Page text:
A scholar of Jewish and East European histories and cultures, Scott Ury received his PhD at the Hebrew University of Jerusalem. His scholarship lies at the intersection of Jewish, east European and urban histories and focuses on the impact of urbanization on inter-group relations.
His most recent book is Barricades and Banners: The Revolution of 1905 and the Transformation of Warsaw Jewry (Stanford University Press, 2012). Based on archival and published sources in Hebrew, Polish, Russian and Yiddish from archives and libraries in America, Israel and Poland, Barricades and Banners examines the impact of urbanization on relations between Poles and Jews during a period of much social and political turmoil, the Revolution of 1905. Barricades and Banners was awarded the Reginald Zelnik Book Prize for Outstanding Monograph on Russia, Eastern Europe or Eurasia in the field of history by the Association for Slavic, East European and Eurasian Studies (ASEEES). The book also received a commendation for the Fraenkel Prize in Contemporary History from the Wiener Library for the Study of the Holocaust and Genocide, London.
In addition to Barricades and Banners, he is also co-editor of Jews and their Neighbours in Eastern Europe since 1750 (Littman, 2011), as well as a volume on Cosmopolitanism, Nationalism and the Jews of East Central Europe (Routledge, 2014).
As a Senior Lecturer in Tel Aviv University’s Department of Jewish History, Dr. Ury teaches graduate and undergraduate courses on modern Jewish history, the history of antisemitism and urban history.
Head of the Project for the Study of Tolerance and Intolerance in the Middle East
A senior research fellow at the Dayan Center for Middle Eastern and African Studies and the Stephen Roth Institute for the Study of Antisemitism and Racism in Tel Aviv University. She is the head of the Project for the Study of Tolerance and Intolerance in the Middle East, and editorial board member of Sharqiyya, Journal of Middle Eastern and Islamic Studies, and Moreshet for the Study of Antisemitism and the Holocaust. Her research is focused on Arab discourse analysis, Modern Islamic movements, Muslim-Jewish Relations, particularly Arab Antisemitism and Arab perceptions of the Holocaust.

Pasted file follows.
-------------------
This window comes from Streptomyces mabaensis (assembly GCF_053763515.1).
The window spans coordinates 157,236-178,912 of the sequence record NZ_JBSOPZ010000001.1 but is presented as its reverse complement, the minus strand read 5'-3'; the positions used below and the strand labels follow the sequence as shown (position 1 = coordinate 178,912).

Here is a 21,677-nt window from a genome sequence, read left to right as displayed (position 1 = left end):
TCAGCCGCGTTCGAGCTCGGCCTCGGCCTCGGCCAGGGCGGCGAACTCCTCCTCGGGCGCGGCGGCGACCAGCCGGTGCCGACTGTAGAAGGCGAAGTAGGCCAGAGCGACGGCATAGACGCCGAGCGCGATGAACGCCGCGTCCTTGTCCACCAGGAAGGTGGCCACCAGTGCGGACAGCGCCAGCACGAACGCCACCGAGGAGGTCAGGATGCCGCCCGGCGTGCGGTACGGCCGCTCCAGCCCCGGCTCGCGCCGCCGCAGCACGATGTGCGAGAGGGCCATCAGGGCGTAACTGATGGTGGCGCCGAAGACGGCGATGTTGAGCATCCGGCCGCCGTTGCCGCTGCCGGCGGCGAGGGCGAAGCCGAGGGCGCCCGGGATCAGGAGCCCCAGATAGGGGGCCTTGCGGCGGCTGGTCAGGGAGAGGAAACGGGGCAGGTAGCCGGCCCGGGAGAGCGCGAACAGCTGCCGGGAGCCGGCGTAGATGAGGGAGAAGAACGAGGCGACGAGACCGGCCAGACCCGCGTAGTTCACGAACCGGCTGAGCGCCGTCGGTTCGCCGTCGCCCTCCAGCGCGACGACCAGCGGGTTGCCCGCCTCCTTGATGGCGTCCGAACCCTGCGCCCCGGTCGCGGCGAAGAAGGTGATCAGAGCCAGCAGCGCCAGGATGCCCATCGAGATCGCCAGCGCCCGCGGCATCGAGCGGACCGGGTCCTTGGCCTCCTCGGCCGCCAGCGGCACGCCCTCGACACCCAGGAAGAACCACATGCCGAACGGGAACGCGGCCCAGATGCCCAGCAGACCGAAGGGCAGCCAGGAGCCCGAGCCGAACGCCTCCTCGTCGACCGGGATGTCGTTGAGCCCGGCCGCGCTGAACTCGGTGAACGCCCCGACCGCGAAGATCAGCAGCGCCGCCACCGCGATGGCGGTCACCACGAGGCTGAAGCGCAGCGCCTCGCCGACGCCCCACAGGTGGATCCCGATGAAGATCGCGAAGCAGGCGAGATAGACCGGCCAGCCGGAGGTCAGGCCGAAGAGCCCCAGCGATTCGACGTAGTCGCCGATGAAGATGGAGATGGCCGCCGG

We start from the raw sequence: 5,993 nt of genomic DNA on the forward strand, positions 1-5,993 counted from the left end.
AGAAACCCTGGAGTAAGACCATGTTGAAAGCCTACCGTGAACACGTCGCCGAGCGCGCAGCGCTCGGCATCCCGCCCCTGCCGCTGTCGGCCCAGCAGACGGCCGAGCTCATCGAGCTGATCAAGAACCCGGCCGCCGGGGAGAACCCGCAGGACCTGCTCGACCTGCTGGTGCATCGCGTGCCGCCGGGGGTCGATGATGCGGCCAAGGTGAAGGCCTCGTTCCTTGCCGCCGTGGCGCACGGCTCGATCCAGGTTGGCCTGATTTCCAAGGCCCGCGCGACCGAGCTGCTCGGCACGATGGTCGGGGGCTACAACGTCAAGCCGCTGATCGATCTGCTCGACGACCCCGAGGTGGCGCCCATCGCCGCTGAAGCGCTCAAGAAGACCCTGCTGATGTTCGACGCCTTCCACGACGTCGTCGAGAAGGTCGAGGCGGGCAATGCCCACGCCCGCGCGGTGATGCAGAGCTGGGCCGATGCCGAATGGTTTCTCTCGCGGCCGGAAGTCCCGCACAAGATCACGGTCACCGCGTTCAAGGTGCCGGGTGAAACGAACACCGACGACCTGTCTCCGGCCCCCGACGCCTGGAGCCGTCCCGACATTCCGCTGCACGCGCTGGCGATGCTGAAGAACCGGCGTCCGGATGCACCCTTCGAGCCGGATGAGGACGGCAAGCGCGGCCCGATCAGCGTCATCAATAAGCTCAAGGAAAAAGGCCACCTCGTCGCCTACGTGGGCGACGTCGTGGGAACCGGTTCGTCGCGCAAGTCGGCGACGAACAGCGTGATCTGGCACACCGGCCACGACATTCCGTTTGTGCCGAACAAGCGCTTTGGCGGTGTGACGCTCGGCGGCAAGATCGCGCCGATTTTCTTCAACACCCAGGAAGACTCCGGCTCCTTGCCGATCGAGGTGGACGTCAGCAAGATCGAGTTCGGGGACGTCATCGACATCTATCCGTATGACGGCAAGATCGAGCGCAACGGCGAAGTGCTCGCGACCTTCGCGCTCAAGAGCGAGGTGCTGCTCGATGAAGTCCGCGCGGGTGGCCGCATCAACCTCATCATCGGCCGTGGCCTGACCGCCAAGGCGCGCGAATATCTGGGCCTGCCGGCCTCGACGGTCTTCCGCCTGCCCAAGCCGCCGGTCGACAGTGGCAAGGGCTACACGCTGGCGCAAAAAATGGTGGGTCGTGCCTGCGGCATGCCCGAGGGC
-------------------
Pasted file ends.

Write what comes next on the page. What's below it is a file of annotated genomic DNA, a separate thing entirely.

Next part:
She is the editor of The Global Impact of a Myth – The Protocols of the Elders of Zion (London, 2011). Her book, From Empathy to Denial: Arab Responses to the Holocaust, co-authored with Meir Litvak, was the recipient of the Washington Institute for Near East Policy's book prize for 2010.
Dr. Webman teaches at the department of Middle Eastern history courses on "Jewish communities in the Middle East between Arab nationalism and Zionism", as well as "Nationalism, Islamism and Antisemitism in the Middle East" to undergraduate students.
Eitan Rom is an MA graduate in Tel Aviv University's Department of Jewish History. His MA thesis examined the efforts by different branches of the Kibbutz movement to rescue Jewish children during World War II, in particular the case of the "Tehran Children".
Yarden Ben Dor
Research Assistant, Project on Tolerance and Intolerance
Yarden Ben-Dor is an MA graduate in Tel Aviv University’s Department of Middle Eastern and African History. His M.A thesis examines the development of Iranian nationalism towards ethnic miniroties during the first decade of the Islamic Republic of Iran.